Helping Families Preserve The Well-Being Of Special Needs Individuals
Sometimes, certain physical and mental conditions can substantially interfere with a person’s ability to manage their financial obligations and independently fulfill their basic health and safety needs. As a result, some persons with certain special needs might need to depend on the assistance and care of another person. If you know a special needs individual for whom you regularly provide care and help, you should consider consulting a Montgomery County special needs guardianship attorney for advice.
For more than 80 years, the legal team at Duffy North has proudly served the interests of Montgomery County residents in various legal matters, including those concerning guardianship of your adult special needs child, relative or friend. We are dedicated to promoting the best interests of you and your special needs relative or friend.
The Law On Guardianship For Incapacitated Persons
Pennsylvania law provides that guardianship services may be necessary to preserve the welfare of persons who are legally determined to be “incapacitated persons.” According to the Pennsylvania Probate, Estates and Fiduciaries Code, Section 5501, an “incapacitated person” is an adult whose communication and decision-making ability “is impaired to such a significant extent that he/she is partially or totally unable to manage their financial resources or to meet essential requirements for their physical health and safety.”
Pennsylvania’s courts have the authority to declare someone incapacitated and appoint legal guardians to make decisions on their behalf. Anyone who has an interest in the purported incapacitated person’s welfare is permitted to petition the court to establish incapacitation. Under Pennsylvania law, a judge is required to determine the following issues when establishing someone’s incapacitation status:
- The nature of the person’s communicative and executive impairment
- How well the person can communicate and reach a decision
- The necessity of guardianship given the person’s social support resources
- The need for guardianship in light of advance directives
- The appropriate type of guardian based on the person’s condition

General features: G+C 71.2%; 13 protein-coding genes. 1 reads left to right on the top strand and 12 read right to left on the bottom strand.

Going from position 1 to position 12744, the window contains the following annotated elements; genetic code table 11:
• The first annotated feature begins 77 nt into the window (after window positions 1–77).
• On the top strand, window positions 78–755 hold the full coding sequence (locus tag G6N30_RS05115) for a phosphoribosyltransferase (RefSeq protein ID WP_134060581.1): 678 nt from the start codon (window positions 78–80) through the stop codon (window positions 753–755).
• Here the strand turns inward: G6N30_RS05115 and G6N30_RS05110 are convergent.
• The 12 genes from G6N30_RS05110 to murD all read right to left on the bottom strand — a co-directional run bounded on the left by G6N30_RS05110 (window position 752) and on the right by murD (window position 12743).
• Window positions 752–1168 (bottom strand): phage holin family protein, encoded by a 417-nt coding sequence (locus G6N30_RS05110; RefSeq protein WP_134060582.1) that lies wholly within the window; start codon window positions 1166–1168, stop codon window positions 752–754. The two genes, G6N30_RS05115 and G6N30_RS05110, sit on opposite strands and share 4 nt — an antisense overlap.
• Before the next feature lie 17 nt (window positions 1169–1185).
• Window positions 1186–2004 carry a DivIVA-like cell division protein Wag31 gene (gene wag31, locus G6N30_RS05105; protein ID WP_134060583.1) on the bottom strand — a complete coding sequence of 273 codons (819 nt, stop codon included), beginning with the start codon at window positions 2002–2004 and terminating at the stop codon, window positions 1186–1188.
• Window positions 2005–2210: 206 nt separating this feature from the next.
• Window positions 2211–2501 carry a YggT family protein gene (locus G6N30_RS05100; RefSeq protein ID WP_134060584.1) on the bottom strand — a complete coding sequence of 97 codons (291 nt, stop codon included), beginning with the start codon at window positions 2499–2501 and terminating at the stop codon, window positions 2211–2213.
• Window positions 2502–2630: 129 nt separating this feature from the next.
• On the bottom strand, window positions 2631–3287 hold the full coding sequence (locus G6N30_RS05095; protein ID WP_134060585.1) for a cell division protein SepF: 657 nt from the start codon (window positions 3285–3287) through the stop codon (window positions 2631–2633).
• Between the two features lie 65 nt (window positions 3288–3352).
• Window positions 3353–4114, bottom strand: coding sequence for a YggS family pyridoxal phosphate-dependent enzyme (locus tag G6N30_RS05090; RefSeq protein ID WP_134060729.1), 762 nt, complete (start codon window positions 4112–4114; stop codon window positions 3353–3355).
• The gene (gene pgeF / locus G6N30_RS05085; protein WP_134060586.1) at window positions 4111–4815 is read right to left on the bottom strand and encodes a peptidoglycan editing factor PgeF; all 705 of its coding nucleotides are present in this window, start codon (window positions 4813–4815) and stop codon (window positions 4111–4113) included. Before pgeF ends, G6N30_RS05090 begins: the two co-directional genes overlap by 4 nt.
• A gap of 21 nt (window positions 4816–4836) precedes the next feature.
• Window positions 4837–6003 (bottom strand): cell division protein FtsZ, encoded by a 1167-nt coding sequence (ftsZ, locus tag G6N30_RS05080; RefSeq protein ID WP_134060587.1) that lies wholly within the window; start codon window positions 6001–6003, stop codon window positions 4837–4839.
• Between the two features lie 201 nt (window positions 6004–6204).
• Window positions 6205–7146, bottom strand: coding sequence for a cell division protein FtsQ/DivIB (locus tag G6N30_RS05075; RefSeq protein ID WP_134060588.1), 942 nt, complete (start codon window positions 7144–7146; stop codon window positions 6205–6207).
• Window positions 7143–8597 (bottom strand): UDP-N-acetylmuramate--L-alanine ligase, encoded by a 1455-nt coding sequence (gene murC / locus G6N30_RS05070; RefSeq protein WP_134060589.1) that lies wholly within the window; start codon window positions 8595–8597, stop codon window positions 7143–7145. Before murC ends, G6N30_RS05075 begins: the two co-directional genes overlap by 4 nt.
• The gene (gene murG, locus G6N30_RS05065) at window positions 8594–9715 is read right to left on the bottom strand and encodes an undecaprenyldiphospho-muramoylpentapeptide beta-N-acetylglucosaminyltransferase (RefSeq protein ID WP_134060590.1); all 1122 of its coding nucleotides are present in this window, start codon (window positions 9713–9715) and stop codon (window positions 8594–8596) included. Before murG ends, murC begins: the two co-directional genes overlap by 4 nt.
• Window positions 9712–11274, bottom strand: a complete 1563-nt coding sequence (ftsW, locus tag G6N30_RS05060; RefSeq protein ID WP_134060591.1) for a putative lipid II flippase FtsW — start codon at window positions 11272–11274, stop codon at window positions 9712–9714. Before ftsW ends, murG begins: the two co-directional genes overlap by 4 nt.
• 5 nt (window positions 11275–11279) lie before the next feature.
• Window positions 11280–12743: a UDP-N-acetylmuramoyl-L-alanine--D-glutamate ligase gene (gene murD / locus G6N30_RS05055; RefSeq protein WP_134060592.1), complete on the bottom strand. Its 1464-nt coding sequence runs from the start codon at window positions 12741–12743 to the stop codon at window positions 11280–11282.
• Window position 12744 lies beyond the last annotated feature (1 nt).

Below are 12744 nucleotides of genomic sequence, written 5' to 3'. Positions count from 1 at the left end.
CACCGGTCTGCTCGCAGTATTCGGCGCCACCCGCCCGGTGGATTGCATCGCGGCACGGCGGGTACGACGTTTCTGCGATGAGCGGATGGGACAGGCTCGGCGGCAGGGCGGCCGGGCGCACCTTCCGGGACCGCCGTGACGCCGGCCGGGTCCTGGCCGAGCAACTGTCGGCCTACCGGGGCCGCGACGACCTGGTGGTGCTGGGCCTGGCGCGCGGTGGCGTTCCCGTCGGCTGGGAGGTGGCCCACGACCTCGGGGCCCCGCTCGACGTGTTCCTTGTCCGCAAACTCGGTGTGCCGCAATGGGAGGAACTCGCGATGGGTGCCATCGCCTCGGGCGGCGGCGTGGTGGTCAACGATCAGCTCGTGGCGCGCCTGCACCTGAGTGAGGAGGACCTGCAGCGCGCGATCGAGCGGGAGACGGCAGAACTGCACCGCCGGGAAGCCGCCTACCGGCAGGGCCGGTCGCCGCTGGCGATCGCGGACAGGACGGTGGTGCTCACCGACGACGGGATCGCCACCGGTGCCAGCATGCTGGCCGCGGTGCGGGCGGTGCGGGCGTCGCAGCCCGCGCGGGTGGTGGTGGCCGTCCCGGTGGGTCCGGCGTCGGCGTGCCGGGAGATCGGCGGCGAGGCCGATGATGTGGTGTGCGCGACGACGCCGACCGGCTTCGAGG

- How long guardianship should last
- Whether limited guardianship is appropriate
Minor Children Who Reach The Age Of Majority
A child’s parents are legally responsible for making important decisions on behalf of their minor child, regardless of whether their child has special needs or not. However, when a minor child reaches the age of 18, they are generally considered to be an adult who is emancipated from their parent’s authority. As a result, parents generally cannot exercise legal authority on behalf of their child, absent having guardianship status. This issue can potentially disrupt your ability to make medical decisions for your special needs child due to strict regulations protecting the privacy of an adult – such as HIPAA protections for medical records.
Although becoming a special needs individual’s legal guardian can be a very involved process, the easier alternative of using a power of attorney may be unavailable. That is because a valid power of attorney requires the grantor to understand the nature and consequences of granting someone else power of attorney. However, if a special needs child’s impairment qualifies them for being declared incapacitated, documents purporting to grant you power of attorney may be invalid.
Contact Our Special Needs Guardianship Lawyers
Legal guardianship can be the best option to make sure you have the ability to make decisions for your special needs adult child. Proceedings to establishing legal guardianship over your special needs child can be instituted before they turn 18 to ensure there is no gap in care.
At Duffy North, our attorneys have valuable experience handling issues regarding guardianship of incapacitated persons. To schedule a free consultation with one of our Montgomery County special needs guardianship attorneys, call us at 215-914-9939 or submit an online request today.